if( !empty($args['style']) && is_numeric($args['style']) ){
		$sql = $wpdb->prepare("SELECT object_id FROM ".EM_META_TABLE." WHERE meta_value=%s AND meta_key='event-style'", $args['style']);
		$conditions['style'] = "event_id IN ($sql)";
	}
	return $conditions;
}

We do this by hooking into the em_events_build_sql_conditions filter on line 1. This filter is used to build the conditions that will be added to the WHERE part of a SQL statement used to search events.

We start by checking that the ‘style’ search parameter has a supplied argument (which may come from your shortcode, a PHP function or the event search forms) on line 4. If we have a ‘style’ ID to look for, we add a custom condition to the $conditions array. We gave the array key the name ‘style’, we advise you to go for something more unique so there are no clashes, the key name is only for internal reference anyway.

In this situation we’re looking for any event IDs (i.e. the event_id field row) that have ‘style’ ID, so we run a sub-select query to obtain all the event IDs in the wp_em_meta table with that style. This way, along with any other filters in the $conditions only events with the specific ‘style’ ID will be returned by the SQL query and fed into the final search results.

Using this new parameter/attribute

The new search parameter you just created is usable by event and calendar related shortcodes and functions. So, for example you could bring up a list of upcoming events with a ‘style’ ID 5 by adding the new ‘style’ shortcode attribute like so:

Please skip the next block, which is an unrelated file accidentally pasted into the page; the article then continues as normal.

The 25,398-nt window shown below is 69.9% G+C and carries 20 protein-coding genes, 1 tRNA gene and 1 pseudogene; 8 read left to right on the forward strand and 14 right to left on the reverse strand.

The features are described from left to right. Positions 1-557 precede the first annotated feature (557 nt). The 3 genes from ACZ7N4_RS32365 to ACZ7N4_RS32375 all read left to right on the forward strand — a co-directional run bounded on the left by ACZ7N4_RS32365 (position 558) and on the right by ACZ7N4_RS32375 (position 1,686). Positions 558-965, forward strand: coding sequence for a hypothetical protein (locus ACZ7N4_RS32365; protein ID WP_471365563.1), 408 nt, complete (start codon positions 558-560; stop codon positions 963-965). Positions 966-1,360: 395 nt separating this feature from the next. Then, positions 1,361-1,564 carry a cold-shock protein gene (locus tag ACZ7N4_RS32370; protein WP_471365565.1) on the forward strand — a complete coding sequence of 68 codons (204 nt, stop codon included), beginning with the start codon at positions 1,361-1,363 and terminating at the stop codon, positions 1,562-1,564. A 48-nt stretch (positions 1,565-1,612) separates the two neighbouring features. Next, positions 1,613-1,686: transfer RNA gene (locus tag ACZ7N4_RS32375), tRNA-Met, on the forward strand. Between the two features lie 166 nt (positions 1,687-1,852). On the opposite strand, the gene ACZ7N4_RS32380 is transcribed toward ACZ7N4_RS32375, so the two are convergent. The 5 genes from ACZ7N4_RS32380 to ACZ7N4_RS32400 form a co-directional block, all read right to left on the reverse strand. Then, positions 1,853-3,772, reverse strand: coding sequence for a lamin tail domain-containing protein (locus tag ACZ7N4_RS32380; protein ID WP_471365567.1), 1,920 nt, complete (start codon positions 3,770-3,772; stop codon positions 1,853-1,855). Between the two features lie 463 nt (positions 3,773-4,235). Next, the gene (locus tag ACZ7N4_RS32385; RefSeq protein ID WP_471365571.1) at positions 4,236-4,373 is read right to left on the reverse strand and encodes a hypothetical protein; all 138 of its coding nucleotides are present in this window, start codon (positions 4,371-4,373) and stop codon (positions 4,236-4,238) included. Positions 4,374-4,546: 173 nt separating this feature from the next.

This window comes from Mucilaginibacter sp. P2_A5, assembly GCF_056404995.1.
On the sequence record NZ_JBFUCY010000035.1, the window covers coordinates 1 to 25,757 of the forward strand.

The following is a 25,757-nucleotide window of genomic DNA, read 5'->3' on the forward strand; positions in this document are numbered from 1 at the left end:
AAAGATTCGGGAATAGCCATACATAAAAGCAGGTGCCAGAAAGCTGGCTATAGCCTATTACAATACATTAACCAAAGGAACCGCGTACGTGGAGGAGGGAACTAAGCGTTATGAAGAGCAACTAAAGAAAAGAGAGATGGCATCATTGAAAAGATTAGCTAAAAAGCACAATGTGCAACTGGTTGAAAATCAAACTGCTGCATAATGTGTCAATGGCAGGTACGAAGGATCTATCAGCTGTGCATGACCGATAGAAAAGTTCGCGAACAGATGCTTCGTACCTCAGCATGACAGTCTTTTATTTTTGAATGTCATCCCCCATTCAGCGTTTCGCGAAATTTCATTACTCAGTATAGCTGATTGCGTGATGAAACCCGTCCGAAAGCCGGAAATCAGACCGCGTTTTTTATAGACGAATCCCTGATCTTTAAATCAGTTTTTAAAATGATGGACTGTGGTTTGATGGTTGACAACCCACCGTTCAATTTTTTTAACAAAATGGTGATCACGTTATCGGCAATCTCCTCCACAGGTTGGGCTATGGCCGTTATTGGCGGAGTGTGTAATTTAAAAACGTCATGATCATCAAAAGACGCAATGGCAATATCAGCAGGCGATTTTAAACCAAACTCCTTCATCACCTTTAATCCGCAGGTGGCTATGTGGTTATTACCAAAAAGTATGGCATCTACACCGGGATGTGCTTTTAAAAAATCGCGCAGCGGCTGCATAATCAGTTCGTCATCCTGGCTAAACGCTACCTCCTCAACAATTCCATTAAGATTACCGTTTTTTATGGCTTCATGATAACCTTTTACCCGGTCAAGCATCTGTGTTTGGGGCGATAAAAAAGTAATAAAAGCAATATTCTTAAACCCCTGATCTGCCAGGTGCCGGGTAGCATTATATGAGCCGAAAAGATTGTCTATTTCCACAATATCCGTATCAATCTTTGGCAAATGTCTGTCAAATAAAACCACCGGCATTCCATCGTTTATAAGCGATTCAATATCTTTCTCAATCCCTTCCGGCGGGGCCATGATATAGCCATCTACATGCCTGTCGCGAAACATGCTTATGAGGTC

[events_list style=”5″ scope=”future”]

For a PHP search, you could do the same thing like this:

echo EM_Events::output( array('style'=>5, 'scope'=>'future') );

Supporting location searches

The above snippets will enable the ‘style’ search parameter to be used in event-specific searches, such as via the EM_Events, EM_Calendar PHP objects and shortcodes such as [events_list] and [events_calendar]. It currently does not, however, support location related searches. For example, this would ideally show any locations containing events that have a style ID of 5:

[locations_list style=”5″]

However, it will ignore the ‘style’ attribute. In order to support the ‘style’ attribute, we need to add a few more lines of code:

add_filter('em_locations_get_default_search','my_em_styles_get_default_search',1,2);
add_filter( 'em_locations_build_sql_conditions', 'my_em_styles_events_build_sql_conditions',1,2);

add_filter('em_locations_get_join_events_table', 'my_em_styles_locations_get_join_events_table', 10, 2);
function my_em_styles_locations_get_join_events_table( $join, $args ){
	if( !empty($args['style']) ){
		return true;
	}
	return $join;
}

Lines 1-2 expand on the two snippets further up by allowing the locations filters to also be run through those functions and allow the ‘style’ search parameter and also filter it with an SQL condition.

Line 4 onwards hooks into the em_locations_get_join_events_table filter (since EM 5.8), which tells Events Manager that if the ‘style’ parameter has been defined, that we will want to add a JOIN clause to the SQL statement being created to search the locations database. Without this, you will get SQL errors since event_id does not exist in the locations table.

Next Steps…

In our next tutorial we’ll be adding a custom field to the events search form so that users can make the best of this new filtering.